Tending the Altar

To call yesterday “unproductive” would be an understatement.  I know, it was Saturday, and being productive isn’t a valid goal in and of itself, but there are degrees of unproductivity.  There’s “I was playing and enjoying myself” and there’s “I so needed to rest and do nothing today” and there’s “I didn’t accomplish anything but something about it felt right.”

And then there’s sitting at the computer all afternoon, looking at a blank Word document, bouncing back and forth between e-mail and Facebook and news sites, surfing the Pagan internet looking for something inspirational, surfing the Patheos Catholic and Evangelical channels looking for something to rebut, and coming up with zilch.

I was about to give up on a post for today when I looked at my altar, hoping for some inspiration from one of the deities or through one of the talismans and relics.

And I saw my altar.

Now, I look at my altar several times each day.  My final daily prayers are said in front of it most nights.  I see Danu and Cernunnos.  I see other objects on the altar when I have reason to look at them.  But it’s been months since I saw the altar as a whole, living thing.

Everything on that altar was put there for a reason.  Tools and jewelry, candles from workings, mementos from gatherings.  I hear some of you screaming “that’s not an altar, that’s a shrine!”  It’s both.  Or at least, it’s both when I’m tending it properly.

But it was cluttered – just like my mind… and if I’m honest, just like my life right now.  Not badly, and not to the point of dysfunction, but badly enough to keep me from being focused on what I need to do.

I know all of the small objects came from various Pagan gatherings, but I can’t remember which ones came from which.  I haven’t used the elemental candles in several years.  The purple meditation candle has tunneled down to the point where it’s almost unusable.  The wooden platform had wax buildup on some parts and dust on others.

So I took everything off the platform, scraped the excess wax off of it, cleaned the dust off, and went over it with a coat of furniture polish.  I gave the statues a bath.  And I gave some serious thought as to what really needed to be on the altar.

The statues of Danu and Cernunnos went back first.  The red candle represents Morrigan – I used to have a statue of Her, but I was told to give it to someone who needed it more than me.  That candle was used to represent Her in the initiation of Her priestess.  I thought it might be time to relocate it, but given that She’s called me back to Her service (helping to publicize The Book of the Great Queen – look for an interview with Morpheus Ravenna on Tuesday), I decided it needed to stay.

The wands represent a connection to my personal power and the stone represents my connection to Druidry.  The white candle has been sitting in my closet – time to put it to use in meditation.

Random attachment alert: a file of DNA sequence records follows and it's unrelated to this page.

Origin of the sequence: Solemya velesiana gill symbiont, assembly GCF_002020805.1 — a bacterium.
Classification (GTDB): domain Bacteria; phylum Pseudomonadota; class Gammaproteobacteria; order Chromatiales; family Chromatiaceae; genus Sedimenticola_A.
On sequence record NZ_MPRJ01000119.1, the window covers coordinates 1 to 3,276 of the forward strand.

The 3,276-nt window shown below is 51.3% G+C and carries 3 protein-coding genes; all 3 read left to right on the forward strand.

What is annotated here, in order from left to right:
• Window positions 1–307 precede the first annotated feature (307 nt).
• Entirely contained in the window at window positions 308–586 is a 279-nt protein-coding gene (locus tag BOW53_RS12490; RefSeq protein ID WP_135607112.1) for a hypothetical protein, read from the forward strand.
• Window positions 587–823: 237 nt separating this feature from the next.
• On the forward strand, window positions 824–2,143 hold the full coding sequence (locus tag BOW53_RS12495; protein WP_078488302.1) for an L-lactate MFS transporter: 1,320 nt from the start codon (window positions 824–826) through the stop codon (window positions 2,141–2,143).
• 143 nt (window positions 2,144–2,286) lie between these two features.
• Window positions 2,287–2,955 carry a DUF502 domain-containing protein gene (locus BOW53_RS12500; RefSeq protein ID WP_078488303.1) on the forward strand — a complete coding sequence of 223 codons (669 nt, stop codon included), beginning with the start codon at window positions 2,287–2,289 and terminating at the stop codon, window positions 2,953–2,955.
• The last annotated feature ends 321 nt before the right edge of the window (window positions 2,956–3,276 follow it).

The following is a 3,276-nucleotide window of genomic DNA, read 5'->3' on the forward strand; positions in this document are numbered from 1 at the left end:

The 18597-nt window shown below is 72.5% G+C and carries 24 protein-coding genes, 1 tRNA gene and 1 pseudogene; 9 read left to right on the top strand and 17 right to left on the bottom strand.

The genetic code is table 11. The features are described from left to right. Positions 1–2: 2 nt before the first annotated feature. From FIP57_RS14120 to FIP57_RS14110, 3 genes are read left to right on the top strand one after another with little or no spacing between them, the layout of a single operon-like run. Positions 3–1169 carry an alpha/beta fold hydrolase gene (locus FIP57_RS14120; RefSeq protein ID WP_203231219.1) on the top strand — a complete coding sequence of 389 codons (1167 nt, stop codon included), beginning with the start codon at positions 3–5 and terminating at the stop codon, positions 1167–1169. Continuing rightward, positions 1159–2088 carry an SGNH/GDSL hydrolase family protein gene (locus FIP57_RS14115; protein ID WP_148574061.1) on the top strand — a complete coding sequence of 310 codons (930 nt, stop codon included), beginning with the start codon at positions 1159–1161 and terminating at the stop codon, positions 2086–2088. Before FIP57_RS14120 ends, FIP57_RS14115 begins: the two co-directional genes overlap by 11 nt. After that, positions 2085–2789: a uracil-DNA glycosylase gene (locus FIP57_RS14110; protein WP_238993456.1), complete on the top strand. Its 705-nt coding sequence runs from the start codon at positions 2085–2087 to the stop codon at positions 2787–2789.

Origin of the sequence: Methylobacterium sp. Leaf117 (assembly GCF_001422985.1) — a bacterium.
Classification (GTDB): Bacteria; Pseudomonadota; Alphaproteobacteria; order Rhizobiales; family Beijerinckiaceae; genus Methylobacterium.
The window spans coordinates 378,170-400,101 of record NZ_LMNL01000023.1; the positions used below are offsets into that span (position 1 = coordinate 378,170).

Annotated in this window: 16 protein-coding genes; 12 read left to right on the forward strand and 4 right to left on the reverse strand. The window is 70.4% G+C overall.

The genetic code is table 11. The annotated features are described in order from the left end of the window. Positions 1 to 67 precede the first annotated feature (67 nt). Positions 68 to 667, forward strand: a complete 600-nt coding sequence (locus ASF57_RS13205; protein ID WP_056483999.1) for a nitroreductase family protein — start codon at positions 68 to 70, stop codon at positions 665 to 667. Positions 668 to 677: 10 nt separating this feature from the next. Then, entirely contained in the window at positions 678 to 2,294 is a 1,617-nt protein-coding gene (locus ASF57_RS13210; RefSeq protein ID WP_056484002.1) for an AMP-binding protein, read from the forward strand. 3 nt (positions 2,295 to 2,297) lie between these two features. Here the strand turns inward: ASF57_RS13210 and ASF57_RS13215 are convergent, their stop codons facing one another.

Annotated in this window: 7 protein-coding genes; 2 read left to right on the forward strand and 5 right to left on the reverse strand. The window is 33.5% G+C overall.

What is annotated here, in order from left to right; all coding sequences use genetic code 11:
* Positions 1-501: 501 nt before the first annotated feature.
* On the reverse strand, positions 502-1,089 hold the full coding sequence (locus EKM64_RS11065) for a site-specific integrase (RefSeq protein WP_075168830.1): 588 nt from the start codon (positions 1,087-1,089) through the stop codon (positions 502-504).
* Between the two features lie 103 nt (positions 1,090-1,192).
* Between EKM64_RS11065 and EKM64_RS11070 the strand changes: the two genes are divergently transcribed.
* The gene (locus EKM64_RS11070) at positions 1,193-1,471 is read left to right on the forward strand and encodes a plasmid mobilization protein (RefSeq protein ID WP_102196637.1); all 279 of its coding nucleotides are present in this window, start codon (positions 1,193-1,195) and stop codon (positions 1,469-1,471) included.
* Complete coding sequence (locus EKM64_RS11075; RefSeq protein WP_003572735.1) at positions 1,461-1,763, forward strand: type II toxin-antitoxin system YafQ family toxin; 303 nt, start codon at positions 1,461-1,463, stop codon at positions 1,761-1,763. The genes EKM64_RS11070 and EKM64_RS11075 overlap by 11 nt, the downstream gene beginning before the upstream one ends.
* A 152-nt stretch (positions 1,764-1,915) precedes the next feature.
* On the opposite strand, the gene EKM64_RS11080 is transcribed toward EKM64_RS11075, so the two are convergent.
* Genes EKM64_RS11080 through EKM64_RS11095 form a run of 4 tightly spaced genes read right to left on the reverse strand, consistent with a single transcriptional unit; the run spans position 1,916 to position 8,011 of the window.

The only thing I threw away was the purple candle.  Everything else was relocated to a bookshelf where it can be used, or if not, repurposed.

I finished by lighting some incense and candles and making an offering of wine, which, after an appropriate amount of time was reverted.

It tasted good.  It tasted clean.

It tasted right.

About John Beckett

I grew up in Tennessee with the woods right outside my back door. Wandering through them gave me a sense of connection to Nature and to a certain Forest God. I’m a Druid graduate of the Order of Bards, Ovates and Druids, the Coordinating Officer of the Denton Covenant of Unitarian Universalist Pagans and a former Vice President of CUUPS Continental. I’ve been writing, speaking, teaching, and leading public rituals for the past eleven years. I live in the Dallas – Fort Worth area and I earn my keep as an engineer.

  • Brian Michael Shea

    “And then there’s sitting at the computer all afternoon, looking at a blank Word document, bouncing back and forth between e-mail and Facebook and news sites, surfing the Pagan internet looking for something inspirational, surfing the Patheos Catholic and Evangelical channels looking for something to rebut, and coming up with zilch”
    Jeesh,that sounds like almost every day for me, unless I’m at work. LOL! Well except for the Catholic and Evangeical part.
    The altar looks and ‘feels’ so much better now.

  • https://undertheowlswing.wordpress.com/ Conor O’Bryan Warren

    Curious, what do you do with stuff that you remove from an altar or shrine? I usually dig a hole in the ground and deposit stuff there, but I’m interested in hearing how a Druid disposes of sacred items.

    • http://www.patheos.com/blogs/johnbeckett/ John Beckett

      The candles were put back on the candle shelf for the next time I need them. The mementos were moved to a bookshelf. Some of them – like the medallion that belonged to Isaac Bonewits – I’ll keep forever. Others may eventually be repurposed, or if that’s not possible, burned or buried.

  • http://www.patheos.com/blogs/awitchsashram/ A Witch’s Ashram

    What an improvement!! Man, I so relate, John.

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